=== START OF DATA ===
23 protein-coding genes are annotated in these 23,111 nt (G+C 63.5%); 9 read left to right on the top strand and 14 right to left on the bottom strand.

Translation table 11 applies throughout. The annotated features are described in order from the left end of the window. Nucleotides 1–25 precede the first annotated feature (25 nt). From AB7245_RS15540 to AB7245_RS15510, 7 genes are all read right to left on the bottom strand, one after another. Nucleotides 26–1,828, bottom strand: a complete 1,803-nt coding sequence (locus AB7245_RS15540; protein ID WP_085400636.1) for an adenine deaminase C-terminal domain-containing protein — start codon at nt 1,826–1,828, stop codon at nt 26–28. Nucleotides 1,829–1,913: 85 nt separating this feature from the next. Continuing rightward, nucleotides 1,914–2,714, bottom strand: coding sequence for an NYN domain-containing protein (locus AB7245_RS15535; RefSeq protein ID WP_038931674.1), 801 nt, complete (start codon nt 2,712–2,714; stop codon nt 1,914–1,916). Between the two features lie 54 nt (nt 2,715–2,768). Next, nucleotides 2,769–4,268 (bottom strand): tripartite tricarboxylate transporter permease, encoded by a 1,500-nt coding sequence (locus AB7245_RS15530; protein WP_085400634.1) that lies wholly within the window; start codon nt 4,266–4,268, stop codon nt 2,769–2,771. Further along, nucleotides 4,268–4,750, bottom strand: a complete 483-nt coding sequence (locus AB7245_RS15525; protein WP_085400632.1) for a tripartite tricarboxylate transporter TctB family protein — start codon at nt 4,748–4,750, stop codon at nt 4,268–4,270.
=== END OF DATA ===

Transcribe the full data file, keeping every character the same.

23 protein-coding genes are annotated in these 23,111 nt (G+C 63.5%); 9 read left to right on the top strand and 14 right to left on the bottom strand.

Translation table 11 applies throughout. The annotated features are described in order from the left end of the window. Nucleotides 1–25 precede the first annotated feature (25 nt). From AB7245_RS15540 to AB7245_RS15510, 7 genes are all read right to left on the bottom strand, one after another. Nucleotides 26–1,828, bottom strand: a complete 1,803-nt coding sequence (locus AB7245_RS15540; protein ID WP_085400636.1) for an adenine deaminase C-terminal domain-containing protein — start codon at nt 1,826–1,828, stop codon at nt 26–28. Nucleotides 1,829–1,913: 85 nt separating this feature from the next. Continuing rightward, nucleotides 1,914–2,714, bottom strand: coding sequence for an NYN domain-containing protein (locus AB7245_RS15535; RefSeq protein ID WP_038931674.1), 801 nt, complete (start codon nt 2,712–2,714; stop codon nt 1,914–1,916). Between the two features lie 54 nt (nt 2,715–2,768). Next, nucleotides 2,769–4,268 (bottom strand): tripartite tricarboxylate transporter permease, encoded by a 1,500-nt coding sequence (locus AB7245_RS15530; protein WP_085400634.1) that lies wholly within the window; start codon nt 4,266–4,268, stop codon nt 2,769–2,771. Further along, nucleotides 4,268–4,750, bottom strand: a complete 483-nt coding sequence (locus AB7245_RS15525; protein WP_085400632.1) for a tripartite tricarboxylate transporter TctB family protein — start codon at nt 4,748–4,750, stop codon at nt 4,268–4,270.